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Canon Entry - Mother (2009)

Inspired by the 1001 Movies to Watch Before You Die, Edgar Wright’s 1000 favorite films and other lists, I am striving to come up with my own personal canon of films.


Do-joon (Won Bin) and his mother (Kim Hye-ja) live in their own separate world. They stick out like sore thumbs wherever they go - Do-joon because of his mental disability and Mother (she’s never named in this film) because of her unshakable conviction in the goodness of her son. Characters are perturbed by both of them because their behavior is so strange and specific. Though many mother-son relationships, especially among Korean people, seem similar to this one in dynamic, it is taken to its darkest, most twisted extreme in Mother.

When Do-joon is accused of the murder of a schoolgirl, we are swept into what we think is a procedural drama with Mother acting as detective. She is forced to assume this role when the trusted institutions of society fail to give her son even a fair trial or a proper investigation. Even the fancy-pants lawyer she hires drunkenly tells her that she should just accept a plea bargain deal in which Do-joon will serve four years in a mental hospital. She deems this unacceptable and sets out to make things right on her own. Because no one is on her side. How could anyone be? No one is as invested in her son as she is, not even the son himself.

What follows is a twisted noir in which Mother has to immerse herself into the seedy underbelly of a relatively small town. Just like a noir, Mother has colorful characters and narratives that lead to or touch upon other narratives. While Western noirs tend to focus heavily on dialogue, Bong opts for striking images. The image of the dead girl hanging over a balcony in plain view of the whole town. The water bottle slowly spilling its contents and alerting a sleeping man that someone has broken into his house. The images often serve to strengthen the dialogue. There is almost always something dynamic happening to accentuate the dialogue such as the overpriced lawyer walking and eating at the same time as he talks to Mother. For a non-fantastical narrative, this film dazzles with its dynamic, gripping style.

Grounding this film is Kim Hye-ja, one of the most respected actors in South Korea. She is one of those actors that I feel everyone can recognize. I personally think she looks like my aunt. The attention that she gives to her son is so familiar that I felt myself squirming under her intense care even though i wasn’t the subject of it. No one could have been a more unlikely protagonist of a noir than Kim Hye-ja. She is such a naturally sympathetic actress that we root for her even though she objectively does some really horrible things. Some of these actions include going to the dead girl’s funeral and declaring her son’s innocence loudly and breaking into the house of someone she suspects. Though Kim Hye-ja has played a wide variety of roles in her long career, she is definitely playing against type in this film; anyone who is even just a smidge less sympathetic would have ruined the balance this film strikes between style and realism.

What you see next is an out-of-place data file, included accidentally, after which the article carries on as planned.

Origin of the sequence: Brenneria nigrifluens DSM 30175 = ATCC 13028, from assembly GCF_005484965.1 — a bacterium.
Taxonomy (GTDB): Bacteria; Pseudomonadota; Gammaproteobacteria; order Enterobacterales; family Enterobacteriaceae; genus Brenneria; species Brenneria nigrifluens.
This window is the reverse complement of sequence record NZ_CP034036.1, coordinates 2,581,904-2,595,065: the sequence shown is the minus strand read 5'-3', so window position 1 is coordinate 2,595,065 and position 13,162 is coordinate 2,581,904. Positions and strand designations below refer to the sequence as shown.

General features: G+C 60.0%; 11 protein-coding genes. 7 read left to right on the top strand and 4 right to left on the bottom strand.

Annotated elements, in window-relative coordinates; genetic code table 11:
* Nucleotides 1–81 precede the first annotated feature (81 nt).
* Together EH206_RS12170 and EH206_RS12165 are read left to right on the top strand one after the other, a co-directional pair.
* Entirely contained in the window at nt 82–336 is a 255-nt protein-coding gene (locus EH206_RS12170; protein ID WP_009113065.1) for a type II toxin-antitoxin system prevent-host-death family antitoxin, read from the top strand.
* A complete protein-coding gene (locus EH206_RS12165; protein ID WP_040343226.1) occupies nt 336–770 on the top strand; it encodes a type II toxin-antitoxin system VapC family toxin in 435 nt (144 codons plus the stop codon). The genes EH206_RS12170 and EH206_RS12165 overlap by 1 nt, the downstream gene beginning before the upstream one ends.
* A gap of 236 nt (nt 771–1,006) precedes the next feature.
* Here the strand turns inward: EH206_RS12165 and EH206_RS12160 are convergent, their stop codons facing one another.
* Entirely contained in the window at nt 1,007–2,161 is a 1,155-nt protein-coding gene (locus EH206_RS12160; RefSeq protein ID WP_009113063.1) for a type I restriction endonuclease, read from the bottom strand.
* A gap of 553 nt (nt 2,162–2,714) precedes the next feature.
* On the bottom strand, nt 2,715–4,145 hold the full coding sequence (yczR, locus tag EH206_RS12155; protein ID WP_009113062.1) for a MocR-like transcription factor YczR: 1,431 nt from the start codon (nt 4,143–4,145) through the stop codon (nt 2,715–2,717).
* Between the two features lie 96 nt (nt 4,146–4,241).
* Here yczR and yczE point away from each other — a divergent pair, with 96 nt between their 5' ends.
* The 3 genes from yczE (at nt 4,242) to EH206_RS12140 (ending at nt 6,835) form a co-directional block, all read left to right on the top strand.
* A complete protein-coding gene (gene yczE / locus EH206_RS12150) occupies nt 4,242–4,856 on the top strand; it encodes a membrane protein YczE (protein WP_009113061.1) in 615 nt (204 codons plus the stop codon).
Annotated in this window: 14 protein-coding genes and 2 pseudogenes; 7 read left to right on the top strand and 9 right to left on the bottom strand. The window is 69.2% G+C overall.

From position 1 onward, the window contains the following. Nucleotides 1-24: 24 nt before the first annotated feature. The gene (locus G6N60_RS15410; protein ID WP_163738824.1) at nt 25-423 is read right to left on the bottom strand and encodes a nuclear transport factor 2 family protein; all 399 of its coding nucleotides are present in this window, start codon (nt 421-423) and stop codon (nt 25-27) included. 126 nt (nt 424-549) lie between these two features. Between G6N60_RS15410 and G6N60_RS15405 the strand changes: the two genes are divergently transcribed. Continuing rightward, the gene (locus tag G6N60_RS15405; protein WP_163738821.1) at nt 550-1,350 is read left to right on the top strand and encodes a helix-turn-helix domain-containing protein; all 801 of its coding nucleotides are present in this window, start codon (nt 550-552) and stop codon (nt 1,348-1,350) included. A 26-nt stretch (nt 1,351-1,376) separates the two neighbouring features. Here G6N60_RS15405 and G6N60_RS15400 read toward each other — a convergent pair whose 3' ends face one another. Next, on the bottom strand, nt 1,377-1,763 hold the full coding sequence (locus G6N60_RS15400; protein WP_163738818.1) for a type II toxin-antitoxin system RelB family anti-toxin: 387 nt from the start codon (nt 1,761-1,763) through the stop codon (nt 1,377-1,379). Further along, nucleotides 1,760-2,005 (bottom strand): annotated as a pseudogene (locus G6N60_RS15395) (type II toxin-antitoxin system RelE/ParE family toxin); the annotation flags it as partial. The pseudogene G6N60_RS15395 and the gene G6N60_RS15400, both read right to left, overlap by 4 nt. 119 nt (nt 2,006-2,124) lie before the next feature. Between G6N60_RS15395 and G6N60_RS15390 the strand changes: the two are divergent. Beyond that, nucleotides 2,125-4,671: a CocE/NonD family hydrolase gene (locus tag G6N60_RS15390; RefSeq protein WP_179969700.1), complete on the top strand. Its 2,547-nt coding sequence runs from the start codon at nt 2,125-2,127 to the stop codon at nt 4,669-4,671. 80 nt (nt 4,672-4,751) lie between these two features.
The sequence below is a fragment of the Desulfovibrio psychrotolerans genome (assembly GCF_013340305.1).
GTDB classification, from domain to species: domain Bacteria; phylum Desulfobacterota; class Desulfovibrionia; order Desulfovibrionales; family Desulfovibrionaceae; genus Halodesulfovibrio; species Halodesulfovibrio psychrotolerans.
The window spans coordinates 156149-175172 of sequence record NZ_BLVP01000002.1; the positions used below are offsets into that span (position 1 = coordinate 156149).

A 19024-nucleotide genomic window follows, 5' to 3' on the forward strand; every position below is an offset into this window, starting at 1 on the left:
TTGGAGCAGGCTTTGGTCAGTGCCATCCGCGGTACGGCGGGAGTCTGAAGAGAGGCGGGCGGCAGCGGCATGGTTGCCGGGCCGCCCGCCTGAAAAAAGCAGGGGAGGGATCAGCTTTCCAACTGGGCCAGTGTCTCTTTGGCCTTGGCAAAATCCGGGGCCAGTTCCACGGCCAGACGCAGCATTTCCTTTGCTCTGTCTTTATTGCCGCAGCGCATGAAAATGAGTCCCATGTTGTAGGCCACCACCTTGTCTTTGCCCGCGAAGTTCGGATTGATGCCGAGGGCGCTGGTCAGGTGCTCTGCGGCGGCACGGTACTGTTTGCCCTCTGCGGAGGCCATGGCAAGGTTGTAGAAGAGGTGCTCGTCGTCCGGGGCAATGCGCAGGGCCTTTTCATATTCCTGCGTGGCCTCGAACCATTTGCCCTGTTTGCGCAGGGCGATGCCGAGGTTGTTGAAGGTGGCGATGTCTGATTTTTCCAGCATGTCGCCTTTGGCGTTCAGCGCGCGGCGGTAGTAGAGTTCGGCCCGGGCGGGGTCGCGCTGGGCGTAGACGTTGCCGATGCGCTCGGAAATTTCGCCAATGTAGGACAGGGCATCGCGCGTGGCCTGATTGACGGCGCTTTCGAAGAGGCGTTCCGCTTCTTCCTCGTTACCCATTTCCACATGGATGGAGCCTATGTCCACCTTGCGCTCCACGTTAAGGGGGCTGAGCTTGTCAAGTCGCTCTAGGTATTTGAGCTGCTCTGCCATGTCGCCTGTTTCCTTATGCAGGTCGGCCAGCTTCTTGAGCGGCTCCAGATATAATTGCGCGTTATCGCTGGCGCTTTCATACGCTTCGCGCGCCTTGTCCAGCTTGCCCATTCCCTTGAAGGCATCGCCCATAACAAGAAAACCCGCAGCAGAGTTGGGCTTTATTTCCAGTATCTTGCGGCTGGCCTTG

One of the trademarks of Bong Joon-ho’s films is the clash of tones. The Host may be the most obvious example in which he switches between soap opera to action thriller to broad comedy on a dime, sometimes in the same frame. Some find this to be jarringly alien to their moviegoing sensibilities, while others appreciate the novelty and the weirdness of his tonal whiplash. Mother is definitely one of Bong’s more controlled films, but even in this film we can see broad comedy exist alongside dark, existential dread.

I do not see this clash of tones as a weakness on Bong’s part, although I will admit that it doesn’t always work for me (Okja). Some might think it is because he has no control over how his film is presented, but nothing could be farther from the truth. In any lesser director’s hand, this movie would have been a straightforward crime thriller/sappy melodrama and would have been instantly forgotten. When Bong uses tone, it is for sharp observations of people. When Bong portrayed some of the poor people and people with mental illness, I definitely had an issue with such portrayals. It seemed that Bong is dipping into common stereotypes about such people. However, I think he saves his most acerbic observations for the men in power, men most movies take seriously whether they are heroes or villains. The police are bumbling, incompetent fools. The lawyer is the worst example of elite cronyism and predatory attitudes. No one escapes Bong’s keen eye.

I think what makes this film work is that it is actually more concerned with character than the typical genre elements, even though those are executed well. We are encouraged to view all the events from Mother’s eyes, even if we think that she is a flawed character and possibly a very unreliable narrator. We can view all of this film, even possibly the ending, as purely an underdog tale. But we could also see this as a portrait of a very disturbed woman, who may not be mentally disabled like her son, but she is subject to the same emotionality and hot temper that her son is guilty of. The brilliant thing is that we can have it both ways. All of Bong’s techniques, including the clash of tones, serve to make this a compelling, dirty genre picture that can evoke any number of responses in its viewers.

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